The scanning electron micrograph and the result of X-ray diffractiometry of the packing obtained are shown in FIGS. 1 and 2, respectively.

The packing produced was loaded into a stainless steel column having an inside diameter of 7.5 mm and a length of 100 mm. Using this column and with a sodium phosphate buffered solution being used as a mobile phase, separation of standard proteins (BSA, lysozyme and cytochrome c) was performed by a linear gradient method over a period of 30 minutes from 10 mM to 400 mM at a flow rate of 1.0 ml/min. The chromatogram obtained is shown in FIG. 3.

EXAMPLE 2

A packing consisting of 77 wt. % tricalcium phosphate and 23 wt. % hydroxyapatite having an average pore diameter of 0.5 μm and an average particle diameter of 20 m was prepared in the same manner as in Example 1.

The scanning electron micrograph and the result of X-ray diffractiometry of the packing obtained are shown in FIGS. 4 and 5, respectively.

By using this packing, the standard proteins were separated in the same manner as in Example 1. The chromatogram obtained is shown in FIG. 6.

EXAMPLE 3

A packing consisting of 93 wt. % tricalcium phosphate and 7 wt. % hydroxyapatite having an average pore diameter of 0.8 μm and an average particle diameter of 20 μm was prepared in the same manner as in Example 1.

The scanning electron micrograph and the result of X-ray diffractiometry of the packing obtained are shown in FIGS. 7 and 8, respectively.

By using this packing, the standard proteins were separated in the same manner as in Example 1. The chromatogram obtained is shown in FIG. 9.

COMPARATIVE EXAMPLE 1

A packing consisting of hydroxyapatite having a Ca/P ratio of 1.666 which has an average pore diameter of 0.1 μm and an average particle diameter of 20 μm was prepared in the same manner as in Example 1.

The scanning electron micrograph and the result of X-ray diffractiometry of the packing obtained are shown in FIGS. 10 and 11, respectively.

By using this packing, the standard proteins were separated in the same manner as in Example 1. The chromatogram obtained is shown in FIG. 12.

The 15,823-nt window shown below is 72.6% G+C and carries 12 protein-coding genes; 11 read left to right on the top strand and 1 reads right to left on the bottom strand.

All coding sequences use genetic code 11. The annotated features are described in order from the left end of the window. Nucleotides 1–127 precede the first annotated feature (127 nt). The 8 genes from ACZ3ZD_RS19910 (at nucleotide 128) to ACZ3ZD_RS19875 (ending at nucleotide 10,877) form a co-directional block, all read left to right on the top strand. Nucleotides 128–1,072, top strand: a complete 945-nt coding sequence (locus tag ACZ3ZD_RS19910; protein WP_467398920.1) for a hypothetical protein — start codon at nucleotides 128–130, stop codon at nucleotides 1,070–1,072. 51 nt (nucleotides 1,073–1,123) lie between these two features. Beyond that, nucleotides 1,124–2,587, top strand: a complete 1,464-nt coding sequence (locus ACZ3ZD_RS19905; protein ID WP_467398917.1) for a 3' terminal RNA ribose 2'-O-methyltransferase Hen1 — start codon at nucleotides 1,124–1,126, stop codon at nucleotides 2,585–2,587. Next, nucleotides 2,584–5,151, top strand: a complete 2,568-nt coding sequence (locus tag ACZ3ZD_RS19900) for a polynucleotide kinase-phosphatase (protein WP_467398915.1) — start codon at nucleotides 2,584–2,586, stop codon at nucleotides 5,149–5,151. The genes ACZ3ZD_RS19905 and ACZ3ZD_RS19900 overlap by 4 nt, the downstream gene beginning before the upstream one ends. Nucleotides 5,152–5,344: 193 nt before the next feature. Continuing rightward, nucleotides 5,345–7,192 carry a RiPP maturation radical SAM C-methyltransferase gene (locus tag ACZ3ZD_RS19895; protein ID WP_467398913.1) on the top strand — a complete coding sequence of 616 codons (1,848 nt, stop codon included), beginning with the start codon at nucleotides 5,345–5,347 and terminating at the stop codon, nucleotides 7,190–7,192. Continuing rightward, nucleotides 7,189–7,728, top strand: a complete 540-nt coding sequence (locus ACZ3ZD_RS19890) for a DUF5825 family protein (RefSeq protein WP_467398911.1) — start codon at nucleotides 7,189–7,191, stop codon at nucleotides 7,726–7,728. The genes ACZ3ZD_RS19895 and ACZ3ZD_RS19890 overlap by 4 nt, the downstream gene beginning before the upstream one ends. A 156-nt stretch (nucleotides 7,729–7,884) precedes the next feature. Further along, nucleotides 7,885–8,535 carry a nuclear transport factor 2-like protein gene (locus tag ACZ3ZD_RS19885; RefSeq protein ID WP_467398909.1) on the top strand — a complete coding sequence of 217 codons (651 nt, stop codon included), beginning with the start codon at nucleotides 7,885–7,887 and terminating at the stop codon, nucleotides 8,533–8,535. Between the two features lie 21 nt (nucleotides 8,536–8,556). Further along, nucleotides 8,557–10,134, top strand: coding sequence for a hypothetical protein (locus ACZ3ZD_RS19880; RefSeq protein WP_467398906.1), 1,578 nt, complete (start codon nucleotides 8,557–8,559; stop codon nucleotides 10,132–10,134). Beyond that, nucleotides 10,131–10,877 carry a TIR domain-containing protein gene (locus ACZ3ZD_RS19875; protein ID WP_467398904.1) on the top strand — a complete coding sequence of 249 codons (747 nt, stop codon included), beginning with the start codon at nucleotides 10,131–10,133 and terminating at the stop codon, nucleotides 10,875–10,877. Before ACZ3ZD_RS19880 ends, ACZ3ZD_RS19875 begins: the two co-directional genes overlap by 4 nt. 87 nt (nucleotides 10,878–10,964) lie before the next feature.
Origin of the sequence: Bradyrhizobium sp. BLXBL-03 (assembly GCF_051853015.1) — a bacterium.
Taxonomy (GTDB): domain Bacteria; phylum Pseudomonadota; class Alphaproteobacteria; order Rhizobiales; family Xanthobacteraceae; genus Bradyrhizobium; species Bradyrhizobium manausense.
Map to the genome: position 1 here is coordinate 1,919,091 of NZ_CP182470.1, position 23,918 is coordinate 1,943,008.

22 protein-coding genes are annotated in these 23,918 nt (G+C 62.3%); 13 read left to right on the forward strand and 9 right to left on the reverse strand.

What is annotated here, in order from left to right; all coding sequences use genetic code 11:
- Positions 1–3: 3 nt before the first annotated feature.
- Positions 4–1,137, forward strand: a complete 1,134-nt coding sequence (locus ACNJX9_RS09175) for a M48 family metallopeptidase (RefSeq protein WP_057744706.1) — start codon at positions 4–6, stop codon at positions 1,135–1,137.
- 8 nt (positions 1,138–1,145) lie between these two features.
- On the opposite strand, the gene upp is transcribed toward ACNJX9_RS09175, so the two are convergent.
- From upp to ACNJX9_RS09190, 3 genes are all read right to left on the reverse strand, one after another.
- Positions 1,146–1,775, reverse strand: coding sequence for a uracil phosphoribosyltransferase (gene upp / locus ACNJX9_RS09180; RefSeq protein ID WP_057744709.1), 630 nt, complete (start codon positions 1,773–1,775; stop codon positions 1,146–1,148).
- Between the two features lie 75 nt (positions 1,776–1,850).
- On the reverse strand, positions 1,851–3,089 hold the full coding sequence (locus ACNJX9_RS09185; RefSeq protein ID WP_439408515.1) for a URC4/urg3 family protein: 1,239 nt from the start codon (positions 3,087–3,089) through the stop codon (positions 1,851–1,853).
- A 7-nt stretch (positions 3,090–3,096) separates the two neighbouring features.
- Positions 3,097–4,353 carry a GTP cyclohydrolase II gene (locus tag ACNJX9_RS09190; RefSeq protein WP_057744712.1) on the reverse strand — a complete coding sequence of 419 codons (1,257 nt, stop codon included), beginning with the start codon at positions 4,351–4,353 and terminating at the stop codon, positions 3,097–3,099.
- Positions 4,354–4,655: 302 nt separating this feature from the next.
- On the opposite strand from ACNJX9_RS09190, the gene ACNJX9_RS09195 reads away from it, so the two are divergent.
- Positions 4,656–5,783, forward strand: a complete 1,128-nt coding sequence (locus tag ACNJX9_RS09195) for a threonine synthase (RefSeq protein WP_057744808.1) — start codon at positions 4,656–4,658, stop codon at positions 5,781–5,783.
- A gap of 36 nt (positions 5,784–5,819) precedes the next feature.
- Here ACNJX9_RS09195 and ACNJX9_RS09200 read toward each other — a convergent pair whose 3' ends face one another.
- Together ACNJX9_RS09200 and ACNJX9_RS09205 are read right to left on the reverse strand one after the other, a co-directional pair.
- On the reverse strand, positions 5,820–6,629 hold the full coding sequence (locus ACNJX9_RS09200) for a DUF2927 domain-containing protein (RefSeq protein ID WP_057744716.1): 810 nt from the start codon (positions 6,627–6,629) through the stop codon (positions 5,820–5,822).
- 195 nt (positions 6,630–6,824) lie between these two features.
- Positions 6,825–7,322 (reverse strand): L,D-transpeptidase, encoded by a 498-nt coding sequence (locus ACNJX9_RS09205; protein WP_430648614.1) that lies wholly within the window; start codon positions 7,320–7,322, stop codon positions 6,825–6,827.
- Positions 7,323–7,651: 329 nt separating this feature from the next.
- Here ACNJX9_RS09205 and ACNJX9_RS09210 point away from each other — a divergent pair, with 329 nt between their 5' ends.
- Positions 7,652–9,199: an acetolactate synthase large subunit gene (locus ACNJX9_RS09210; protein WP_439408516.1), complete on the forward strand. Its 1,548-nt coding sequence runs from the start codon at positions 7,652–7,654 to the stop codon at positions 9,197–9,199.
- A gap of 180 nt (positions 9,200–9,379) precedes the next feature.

COMPARATIVE EXAMPLE 2

A packing consisting of tricalcium phosphate which has an average pore diameter of 2 μm and an average particle diameter of 20 μm was prepared in the same manner as in Example 1.

The scanning electron micrograph and the result of X-ray diffractiometry of the packing obtained are shown in FIGS. 13 and 14, respectively.

By using this packing, the standard proteins were separated in the same manner as in Example 1. The chromatogram obtained is shown in FIG. 15.

In the chromatograms, the y-axis represents the absorbance at 280 nm and the x-axis represents the retention time in minutes. The symbols used in these graphs denote the following: a, peak of BSA; b, peak of lysozyme; and c, peak of cytochrome c.

From the results obtained in Examples 1 to 3 and Comparative Examples 1 and 2, it can be understood that the packing comprises the porous ceramics material of the present invention is effective for the separation of proteins similar to a packing composed of hydroxyapatite only.

EXAMPLE 4

An aqueous solution of phosphoric acid and a suspension of calcium hydroxide was mixed to provide a Ca/P ratio of 1.607 and subjected to reaction by a known method to obtain a hydroxyapatite slurry having a Ca/P ratio of 1.607. That is, to 20 l of a calcium hydroxide slurry having a concentration of 0.5 M/l, 20 l of an aqueous solution of phosphoric acid having a concentration of 0.311 M/l was added dropwise at a rate of 30 cc/min while stirring. After completing the addition, the reaction mixture was allowed to stand for 72 hours to obtain a hydroxyapatite slurry. The temperature of the reaction mixture was 25 C. The slurry was spray-dried with a spray drier ("Mobile Minor Model" manufactured by Ashizawaniro Co., Ltd.). The resulting granulation consisting of generally spherical particles was sintered at 950 C. for 4 hours to produce a packing within the scope of the present invention. The packing had an average particle size of 20 μm and a porosity of about 50%. It consisted of 32 wt. % tricalcium phosphate and 68 wt. % hydroxyapatite.

By using this packing, the standard proteins were separated in the same manner as in Example 1. The chromatogram obtained is shown in FIG. 16.